Last August we held an intensive Spanish summer course, and its main objective was to help international students adapt quickly to their new environment, while they improved their Spanish skills and found out more about Spanish culture and habits.

The course has taken place every summer since 2014, when 15 students took part in it. Since then, the number of participants has grown year after year, reaching 80 students last month. This time, the Languages Service has distributed the student across 4 different levels, each of them with their own teacher.

At the end of the course, most students returned to their home countries to enjoy the remainder of the holidays before classes began. We have taken advantage of their return to the CEU UCH to interview some of them and get their impressions of the course.

  • Elena Santoro, 24, Bergamo (Italy)

The first of our interviewees is Elena Santoro, a first year Physiotherapy student from Italy.

Elena was in the Spanish B2 / C1 group and she had a very positive assessment of the course and also of her first two months in Spain: “Improving my grammar was fundamental, but to meet new people and integrate was even more important,” she said.

As for life in her new city, Elena says she is delighted to be here, and claims that Spain is a relatively quiet country:

 

“COMPARED TO ITALIANS, SPANISH PEOPLE ARE VERY RELAXED AND DISCREET”.

Not sure how many international students would agree with her…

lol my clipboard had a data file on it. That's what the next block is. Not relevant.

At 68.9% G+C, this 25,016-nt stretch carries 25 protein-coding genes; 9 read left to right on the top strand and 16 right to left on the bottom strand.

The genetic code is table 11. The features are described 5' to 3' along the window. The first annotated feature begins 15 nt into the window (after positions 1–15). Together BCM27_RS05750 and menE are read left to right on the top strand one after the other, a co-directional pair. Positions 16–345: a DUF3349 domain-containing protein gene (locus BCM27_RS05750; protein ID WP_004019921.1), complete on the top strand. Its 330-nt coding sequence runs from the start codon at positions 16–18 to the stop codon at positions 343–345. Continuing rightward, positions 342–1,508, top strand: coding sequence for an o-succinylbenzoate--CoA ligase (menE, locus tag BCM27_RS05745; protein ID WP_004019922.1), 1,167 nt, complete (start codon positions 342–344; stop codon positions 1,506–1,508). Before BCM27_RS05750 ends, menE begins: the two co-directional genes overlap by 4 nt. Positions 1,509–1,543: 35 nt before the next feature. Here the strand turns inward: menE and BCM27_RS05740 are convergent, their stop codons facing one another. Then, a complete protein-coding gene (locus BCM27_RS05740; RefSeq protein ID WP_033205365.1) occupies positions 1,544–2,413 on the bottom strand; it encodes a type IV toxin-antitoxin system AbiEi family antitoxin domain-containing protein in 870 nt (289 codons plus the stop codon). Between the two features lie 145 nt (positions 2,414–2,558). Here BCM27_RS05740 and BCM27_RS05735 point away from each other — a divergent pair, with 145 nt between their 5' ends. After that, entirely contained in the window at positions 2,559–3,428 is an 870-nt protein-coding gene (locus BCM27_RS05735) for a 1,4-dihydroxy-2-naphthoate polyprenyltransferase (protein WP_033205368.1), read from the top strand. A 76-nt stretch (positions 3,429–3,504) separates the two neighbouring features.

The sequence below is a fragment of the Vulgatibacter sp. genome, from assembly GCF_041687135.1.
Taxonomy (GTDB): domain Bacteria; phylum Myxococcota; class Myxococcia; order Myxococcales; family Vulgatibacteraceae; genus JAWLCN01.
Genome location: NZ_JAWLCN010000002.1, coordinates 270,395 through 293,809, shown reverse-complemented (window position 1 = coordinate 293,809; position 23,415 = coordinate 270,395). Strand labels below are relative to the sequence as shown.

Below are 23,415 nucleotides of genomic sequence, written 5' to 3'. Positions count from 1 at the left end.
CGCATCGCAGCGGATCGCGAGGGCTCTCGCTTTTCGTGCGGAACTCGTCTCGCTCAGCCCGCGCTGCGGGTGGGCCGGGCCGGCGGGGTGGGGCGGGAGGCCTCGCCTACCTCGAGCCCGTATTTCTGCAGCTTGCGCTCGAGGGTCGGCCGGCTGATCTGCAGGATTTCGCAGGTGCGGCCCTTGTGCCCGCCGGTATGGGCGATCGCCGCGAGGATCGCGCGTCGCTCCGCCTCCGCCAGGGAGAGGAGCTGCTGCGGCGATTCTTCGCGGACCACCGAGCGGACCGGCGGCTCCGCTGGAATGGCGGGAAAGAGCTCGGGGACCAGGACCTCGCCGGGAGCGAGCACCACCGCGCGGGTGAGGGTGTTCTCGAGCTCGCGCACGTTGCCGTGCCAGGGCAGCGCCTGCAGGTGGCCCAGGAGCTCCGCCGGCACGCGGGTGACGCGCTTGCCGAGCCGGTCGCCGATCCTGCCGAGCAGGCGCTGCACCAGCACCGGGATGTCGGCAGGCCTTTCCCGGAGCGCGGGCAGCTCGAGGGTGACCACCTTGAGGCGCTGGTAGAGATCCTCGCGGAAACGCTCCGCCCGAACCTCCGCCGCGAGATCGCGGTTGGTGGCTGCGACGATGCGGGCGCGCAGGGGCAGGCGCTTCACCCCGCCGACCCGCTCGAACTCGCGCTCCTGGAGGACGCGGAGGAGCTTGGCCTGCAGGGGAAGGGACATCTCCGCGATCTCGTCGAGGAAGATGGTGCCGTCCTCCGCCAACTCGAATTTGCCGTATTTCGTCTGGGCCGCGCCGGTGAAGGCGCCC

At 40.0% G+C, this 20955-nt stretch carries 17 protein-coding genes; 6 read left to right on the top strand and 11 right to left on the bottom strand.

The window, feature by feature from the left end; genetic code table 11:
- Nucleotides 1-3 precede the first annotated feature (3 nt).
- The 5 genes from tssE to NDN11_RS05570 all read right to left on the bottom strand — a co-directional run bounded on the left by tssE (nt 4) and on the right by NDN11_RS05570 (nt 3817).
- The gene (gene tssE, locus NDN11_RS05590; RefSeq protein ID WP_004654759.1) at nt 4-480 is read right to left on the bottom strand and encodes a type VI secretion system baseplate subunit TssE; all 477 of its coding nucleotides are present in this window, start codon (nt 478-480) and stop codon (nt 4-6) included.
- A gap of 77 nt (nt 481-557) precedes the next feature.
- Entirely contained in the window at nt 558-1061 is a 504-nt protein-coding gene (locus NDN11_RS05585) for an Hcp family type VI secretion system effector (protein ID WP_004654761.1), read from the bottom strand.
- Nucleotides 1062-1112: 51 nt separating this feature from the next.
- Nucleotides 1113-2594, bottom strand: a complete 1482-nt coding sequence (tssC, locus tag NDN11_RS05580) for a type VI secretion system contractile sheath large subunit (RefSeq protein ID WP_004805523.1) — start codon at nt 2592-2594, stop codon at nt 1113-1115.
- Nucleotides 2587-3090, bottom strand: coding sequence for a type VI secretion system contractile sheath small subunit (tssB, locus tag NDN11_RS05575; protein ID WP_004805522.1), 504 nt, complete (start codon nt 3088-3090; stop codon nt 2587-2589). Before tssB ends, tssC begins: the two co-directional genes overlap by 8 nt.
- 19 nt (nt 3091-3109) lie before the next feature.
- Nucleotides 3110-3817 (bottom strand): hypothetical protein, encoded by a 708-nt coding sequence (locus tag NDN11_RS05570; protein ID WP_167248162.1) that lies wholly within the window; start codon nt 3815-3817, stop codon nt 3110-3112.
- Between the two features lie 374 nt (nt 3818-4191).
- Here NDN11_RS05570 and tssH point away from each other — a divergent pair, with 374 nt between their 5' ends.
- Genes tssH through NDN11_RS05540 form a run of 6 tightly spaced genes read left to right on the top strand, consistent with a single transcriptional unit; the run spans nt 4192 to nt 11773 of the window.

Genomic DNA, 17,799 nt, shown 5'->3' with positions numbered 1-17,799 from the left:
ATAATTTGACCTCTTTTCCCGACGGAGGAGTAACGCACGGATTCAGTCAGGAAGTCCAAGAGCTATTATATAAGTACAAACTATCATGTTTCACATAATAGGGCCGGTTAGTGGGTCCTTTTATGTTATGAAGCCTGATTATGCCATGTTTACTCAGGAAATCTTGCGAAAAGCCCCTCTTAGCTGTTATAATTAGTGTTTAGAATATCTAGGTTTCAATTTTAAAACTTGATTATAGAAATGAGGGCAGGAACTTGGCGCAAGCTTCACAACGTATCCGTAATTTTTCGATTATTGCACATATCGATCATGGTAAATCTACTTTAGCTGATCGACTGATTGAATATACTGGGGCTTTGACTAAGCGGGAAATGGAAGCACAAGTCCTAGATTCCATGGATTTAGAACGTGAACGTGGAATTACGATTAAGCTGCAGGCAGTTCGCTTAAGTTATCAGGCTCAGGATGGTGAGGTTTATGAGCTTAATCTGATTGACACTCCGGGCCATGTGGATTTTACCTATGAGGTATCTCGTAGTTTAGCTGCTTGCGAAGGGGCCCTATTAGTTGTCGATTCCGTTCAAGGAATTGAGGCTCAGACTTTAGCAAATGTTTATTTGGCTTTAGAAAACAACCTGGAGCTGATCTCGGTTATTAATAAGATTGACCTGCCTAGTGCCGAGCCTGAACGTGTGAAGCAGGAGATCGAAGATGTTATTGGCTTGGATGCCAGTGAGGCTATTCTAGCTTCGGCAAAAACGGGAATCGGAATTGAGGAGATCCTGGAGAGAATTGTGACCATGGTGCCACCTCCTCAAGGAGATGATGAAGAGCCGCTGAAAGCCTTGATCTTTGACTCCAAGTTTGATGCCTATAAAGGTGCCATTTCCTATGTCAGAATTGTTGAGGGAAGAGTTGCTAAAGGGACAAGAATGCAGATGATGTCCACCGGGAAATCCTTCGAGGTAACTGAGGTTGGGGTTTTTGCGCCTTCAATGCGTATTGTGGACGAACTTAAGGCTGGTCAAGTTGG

• Harry Froment, 19. Brussels (Belgium)
  • Another student who participated in the course was Harry Froment, from Brussels. He started the course with a basic level (A2), but has made great progress during these months – and not only thanks to the intensive Spanish course. “When I arrived it was clear to me that I had to make an effort to meet Spanish people, even if that meant isolating myself from the rest of the class. Before coming, I had been told that it would be hard to become close to Spanish people, however, I can assure you that if you try a bit, you will not have problems making friends here.”

Seems like his strategy has worked out pretty well, and today Harry, after the first days of classes, can understand the lecturers: “I still need to expand my vocabulary, but having met all these local people allows me to follow the explanations, and a month ago, that just would have been impossible.”

 

  • Katy Charlot, 20. Niort (France)

Katy Charlot, a Dentistry student from France, tells us that she chose Valencia due to the low number of places available for Dentistry in her region, Poitiers (only 15 for 1,300 candidates!). Katy has a slightly different perspective from Harry’s, since meeting other students has been one of the most positive points of the summer course for her: “Before coming, you’re unsure about things, there’s just a lot of changes in your life.”

However, engaging with other students has not prevented Katy from improving her level of Spanish, since she tries to seize the encounters with other people to practice the language. The proof is that Katy barely knew any words before arriving, and yet she is now able to maintain a basic conversation in Spanish. “When I meet someone for the first time, I pretend I do not speak English or French. That forces me to make the effort to learn.”

“The course helps you to realize that you are not alone: there are many more people in the same situation you are”

These are the impressions of some of our students, each of them with their own motivations and learning methods. Although there is something that they all share: being keen to meet people and learn their language is what is making things easier for them, allowing them to get the most out of this wonderful experience.

Here are some of the images of the summer course. If you want to see more, click here:

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